“We need only assume that the government is doing its job (to find out about, and combat, terrorism) in order to conclude that there is a high probability that the government will intercept at least some electronic communications to which at least some of the plaintiffs are parties,” Justice Breyer wrote.
The decision blocking the lawsuit drew immediate criticism.
Peter Godwin, president of the PEN American Center, called the opinion “a Kafkaesque holding that puts writers, journalists, human rights workers on notice that the US government can look over their shoulders anywhere in the world and there is nothing they can do about it.”
“This ruling insulates the statute from meaningful judicial review and leaves Americans’ privacy rights to the mercy of the political branches,” said Jameel Jaffer, deputy legal director of the American Civil Liberties Union, who argued the case in October.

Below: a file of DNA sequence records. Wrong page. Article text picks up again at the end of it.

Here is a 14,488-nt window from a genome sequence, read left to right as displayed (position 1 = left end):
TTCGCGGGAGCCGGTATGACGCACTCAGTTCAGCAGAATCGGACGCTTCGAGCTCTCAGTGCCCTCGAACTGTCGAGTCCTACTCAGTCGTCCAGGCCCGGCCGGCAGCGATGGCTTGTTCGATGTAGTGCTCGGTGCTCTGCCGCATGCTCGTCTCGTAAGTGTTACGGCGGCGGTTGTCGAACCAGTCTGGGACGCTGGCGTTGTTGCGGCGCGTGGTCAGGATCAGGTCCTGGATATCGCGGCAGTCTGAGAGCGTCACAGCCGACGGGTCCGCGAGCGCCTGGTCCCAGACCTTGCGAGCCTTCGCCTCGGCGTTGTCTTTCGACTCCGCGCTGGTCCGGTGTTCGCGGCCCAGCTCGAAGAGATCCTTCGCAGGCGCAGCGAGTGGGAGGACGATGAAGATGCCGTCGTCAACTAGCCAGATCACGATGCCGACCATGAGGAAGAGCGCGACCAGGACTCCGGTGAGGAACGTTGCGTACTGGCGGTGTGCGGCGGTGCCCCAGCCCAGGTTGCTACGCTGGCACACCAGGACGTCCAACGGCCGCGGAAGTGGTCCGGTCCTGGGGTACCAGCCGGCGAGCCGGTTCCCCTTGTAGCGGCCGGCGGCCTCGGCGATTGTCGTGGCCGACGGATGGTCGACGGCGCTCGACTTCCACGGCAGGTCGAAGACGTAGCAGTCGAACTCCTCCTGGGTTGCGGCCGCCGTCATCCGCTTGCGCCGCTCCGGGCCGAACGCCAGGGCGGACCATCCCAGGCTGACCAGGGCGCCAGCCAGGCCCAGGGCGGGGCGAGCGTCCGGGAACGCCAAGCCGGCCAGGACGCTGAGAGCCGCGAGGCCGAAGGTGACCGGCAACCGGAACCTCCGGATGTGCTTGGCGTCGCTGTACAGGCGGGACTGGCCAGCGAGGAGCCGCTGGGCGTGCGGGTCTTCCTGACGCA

The decision stems from a constitutional challenge to a 2008 amendment to the Foreign Intelligence Surveillance Act.
The lawsuit was filed by the ACLU on behalf of various groups and individuals – including four lawyers, human rights workers with Amnesty International and Human Rights Watch, and two journalists working for The Nation magazine.
The plaintiffs said the law insulates the government’s surveillance activities from meaningful judicial review.